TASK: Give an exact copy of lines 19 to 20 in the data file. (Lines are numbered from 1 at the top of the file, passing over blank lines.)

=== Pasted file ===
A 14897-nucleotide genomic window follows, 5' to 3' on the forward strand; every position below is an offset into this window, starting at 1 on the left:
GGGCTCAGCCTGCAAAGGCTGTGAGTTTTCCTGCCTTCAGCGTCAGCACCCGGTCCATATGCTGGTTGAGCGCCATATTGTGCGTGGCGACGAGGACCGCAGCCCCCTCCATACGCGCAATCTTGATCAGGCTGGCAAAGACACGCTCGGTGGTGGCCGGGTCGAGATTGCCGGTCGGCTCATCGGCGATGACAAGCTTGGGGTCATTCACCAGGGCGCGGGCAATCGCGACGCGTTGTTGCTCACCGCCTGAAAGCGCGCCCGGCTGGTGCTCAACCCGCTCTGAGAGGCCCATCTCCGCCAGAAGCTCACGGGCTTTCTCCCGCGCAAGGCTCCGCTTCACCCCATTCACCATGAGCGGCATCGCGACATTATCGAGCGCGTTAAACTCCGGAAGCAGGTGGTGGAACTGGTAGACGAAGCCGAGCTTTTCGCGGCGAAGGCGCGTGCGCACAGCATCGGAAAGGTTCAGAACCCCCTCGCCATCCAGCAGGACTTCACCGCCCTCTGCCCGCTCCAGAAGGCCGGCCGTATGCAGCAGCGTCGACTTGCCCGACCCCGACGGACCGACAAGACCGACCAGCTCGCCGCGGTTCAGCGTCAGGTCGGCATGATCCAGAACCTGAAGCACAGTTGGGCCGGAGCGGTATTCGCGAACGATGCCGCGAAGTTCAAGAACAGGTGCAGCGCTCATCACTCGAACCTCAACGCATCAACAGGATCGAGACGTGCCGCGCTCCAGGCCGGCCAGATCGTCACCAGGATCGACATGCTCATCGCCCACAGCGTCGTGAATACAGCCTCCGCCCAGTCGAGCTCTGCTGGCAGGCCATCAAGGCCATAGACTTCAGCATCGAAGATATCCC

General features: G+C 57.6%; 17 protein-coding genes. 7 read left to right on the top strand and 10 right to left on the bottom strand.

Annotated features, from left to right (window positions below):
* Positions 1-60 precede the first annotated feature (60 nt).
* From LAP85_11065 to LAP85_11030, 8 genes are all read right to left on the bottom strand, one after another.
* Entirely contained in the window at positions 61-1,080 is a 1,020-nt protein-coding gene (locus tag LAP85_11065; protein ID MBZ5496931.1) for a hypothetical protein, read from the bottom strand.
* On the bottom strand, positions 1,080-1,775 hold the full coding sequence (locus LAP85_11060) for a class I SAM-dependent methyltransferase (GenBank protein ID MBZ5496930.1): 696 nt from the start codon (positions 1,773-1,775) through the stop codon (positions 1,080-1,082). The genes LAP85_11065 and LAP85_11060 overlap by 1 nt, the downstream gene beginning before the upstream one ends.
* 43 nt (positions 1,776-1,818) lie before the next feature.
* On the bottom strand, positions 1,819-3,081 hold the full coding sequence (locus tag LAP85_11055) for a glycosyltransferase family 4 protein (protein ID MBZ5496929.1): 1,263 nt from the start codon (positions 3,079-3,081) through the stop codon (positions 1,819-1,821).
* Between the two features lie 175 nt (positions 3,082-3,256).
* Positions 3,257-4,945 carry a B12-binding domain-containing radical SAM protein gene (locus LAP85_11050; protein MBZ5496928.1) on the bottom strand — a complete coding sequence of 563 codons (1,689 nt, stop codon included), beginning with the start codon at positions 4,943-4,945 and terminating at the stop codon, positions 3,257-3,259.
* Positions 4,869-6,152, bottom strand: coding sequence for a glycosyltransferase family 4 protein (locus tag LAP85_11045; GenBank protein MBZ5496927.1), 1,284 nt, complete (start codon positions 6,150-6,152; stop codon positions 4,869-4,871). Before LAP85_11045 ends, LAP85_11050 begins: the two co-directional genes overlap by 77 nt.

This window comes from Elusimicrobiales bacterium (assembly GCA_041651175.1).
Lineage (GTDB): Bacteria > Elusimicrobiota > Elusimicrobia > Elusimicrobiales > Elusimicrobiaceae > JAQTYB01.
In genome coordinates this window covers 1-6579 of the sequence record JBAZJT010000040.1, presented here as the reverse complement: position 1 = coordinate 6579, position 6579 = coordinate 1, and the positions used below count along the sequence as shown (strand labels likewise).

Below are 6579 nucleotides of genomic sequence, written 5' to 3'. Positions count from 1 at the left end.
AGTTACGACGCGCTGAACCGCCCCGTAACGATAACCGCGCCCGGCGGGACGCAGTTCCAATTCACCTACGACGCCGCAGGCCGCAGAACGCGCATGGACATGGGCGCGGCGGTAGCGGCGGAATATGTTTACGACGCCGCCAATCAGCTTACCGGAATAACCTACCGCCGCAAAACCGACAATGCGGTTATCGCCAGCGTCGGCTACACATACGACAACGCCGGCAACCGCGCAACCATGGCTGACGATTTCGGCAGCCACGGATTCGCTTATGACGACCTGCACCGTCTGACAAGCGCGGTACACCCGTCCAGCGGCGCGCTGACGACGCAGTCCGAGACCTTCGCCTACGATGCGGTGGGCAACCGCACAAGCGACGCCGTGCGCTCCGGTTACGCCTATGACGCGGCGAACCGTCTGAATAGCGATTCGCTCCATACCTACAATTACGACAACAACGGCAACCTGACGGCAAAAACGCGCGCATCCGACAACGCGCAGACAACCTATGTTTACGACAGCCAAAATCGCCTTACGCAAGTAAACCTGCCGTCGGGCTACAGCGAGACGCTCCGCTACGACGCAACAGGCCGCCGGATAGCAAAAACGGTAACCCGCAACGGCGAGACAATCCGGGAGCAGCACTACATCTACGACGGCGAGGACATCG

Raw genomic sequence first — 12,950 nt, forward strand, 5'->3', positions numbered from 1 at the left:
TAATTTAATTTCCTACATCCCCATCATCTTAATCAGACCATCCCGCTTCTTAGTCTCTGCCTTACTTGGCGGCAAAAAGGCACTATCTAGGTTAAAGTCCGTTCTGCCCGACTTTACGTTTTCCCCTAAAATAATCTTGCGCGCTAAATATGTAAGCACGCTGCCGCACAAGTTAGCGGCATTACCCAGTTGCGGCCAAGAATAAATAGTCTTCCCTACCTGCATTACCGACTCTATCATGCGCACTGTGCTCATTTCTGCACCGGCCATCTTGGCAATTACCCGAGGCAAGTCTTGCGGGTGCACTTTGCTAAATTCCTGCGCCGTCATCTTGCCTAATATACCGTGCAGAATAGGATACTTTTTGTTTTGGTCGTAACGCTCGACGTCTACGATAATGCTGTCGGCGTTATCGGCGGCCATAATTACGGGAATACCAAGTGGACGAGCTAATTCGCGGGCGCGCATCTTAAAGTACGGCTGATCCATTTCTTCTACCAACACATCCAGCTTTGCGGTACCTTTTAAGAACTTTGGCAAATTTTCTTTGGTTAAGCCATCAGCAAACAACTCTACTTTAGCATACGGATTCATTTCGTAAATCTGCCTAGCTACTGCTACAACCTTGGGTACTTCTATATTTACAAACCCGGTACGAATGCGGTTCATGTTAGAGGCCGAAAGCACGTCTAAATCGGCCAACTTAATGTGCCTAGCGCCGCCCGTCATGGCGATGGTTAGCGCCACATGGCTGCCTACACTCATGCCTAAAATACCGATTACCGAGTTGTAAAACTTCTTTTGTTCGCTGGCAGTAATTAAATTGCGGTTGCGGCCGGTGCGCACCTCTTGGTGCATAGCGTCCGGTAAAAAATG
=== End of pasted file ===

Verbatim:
Raw genomic sequence first — 12,950 nt, forward strand, 5'->3', positions numbered from 1 at the left:
TAATTTAATTTCCTACATCCCCATCATCTTAATCAGACCATCCCGCTTCTTAGTCTCTGCCTTACTTGGCGGCAAAAAGGCACTATCTAGGTTAAAGTCCGTTCTGCCCGACTTTACGTTTTCCCCTAAAATAATCTTGCGCGCTAAATATGTAAGCACGCTGCCGCACAAGTTAGCGGCATTACCCAGTTGCGGCCAAGAATAAATAGTCTTCCCTACCTGCATTACCGACTCTATCATGCGCACTGTGCTCATTTCTGCACCGGCCATCTTGGCAATTACCCGAGGCAAGTCTTGCGGGTGCACTTTGCTAAATTCCTGCGCCGTCATCTTGCCTAATATACCGTGCAGAATAGGATACTTTTTGTTTTGGTCGTAACGCTCGACGTCTACGATAATGCTGTCGGCGTTATCGGCGGCCATAATTACGGGAATACCAAGTGGACGAGCTAATTCGCGGGCGCGCATCTTAAAGTACGGCTGATCCATTTCTTCTACCAACACATCCAGCTTTGCGGTACCTTTTAAGAACTTTGGCAAATTTTCTTTGGTTAAGCCATCAGCAAACAACTCTACTTTAGCATACGGATTCATTTCGTAAATCTGCCTAGCTACTGCTACAACCTTGGGTACTTCTATATTTACAAACCCGGTACGAATGCGGTTCATGTTAGAGGCCGAAAGCACGTCTAAATCGGCCAACTTAATGTGCCTAGCGCCGCCCGTCATGGCGATGGTTAGCGCCACATGGCTGCCTACACTCATGCCTAAAATACCGATTACCGAGTTGTAAAACTTCTTTTGTTCGCTGGCAGTAATTAAATTGCGGTTGCGGCCGGTGCGCACCTCTTGGTGCATAGCGTCCGGTAAAAAATG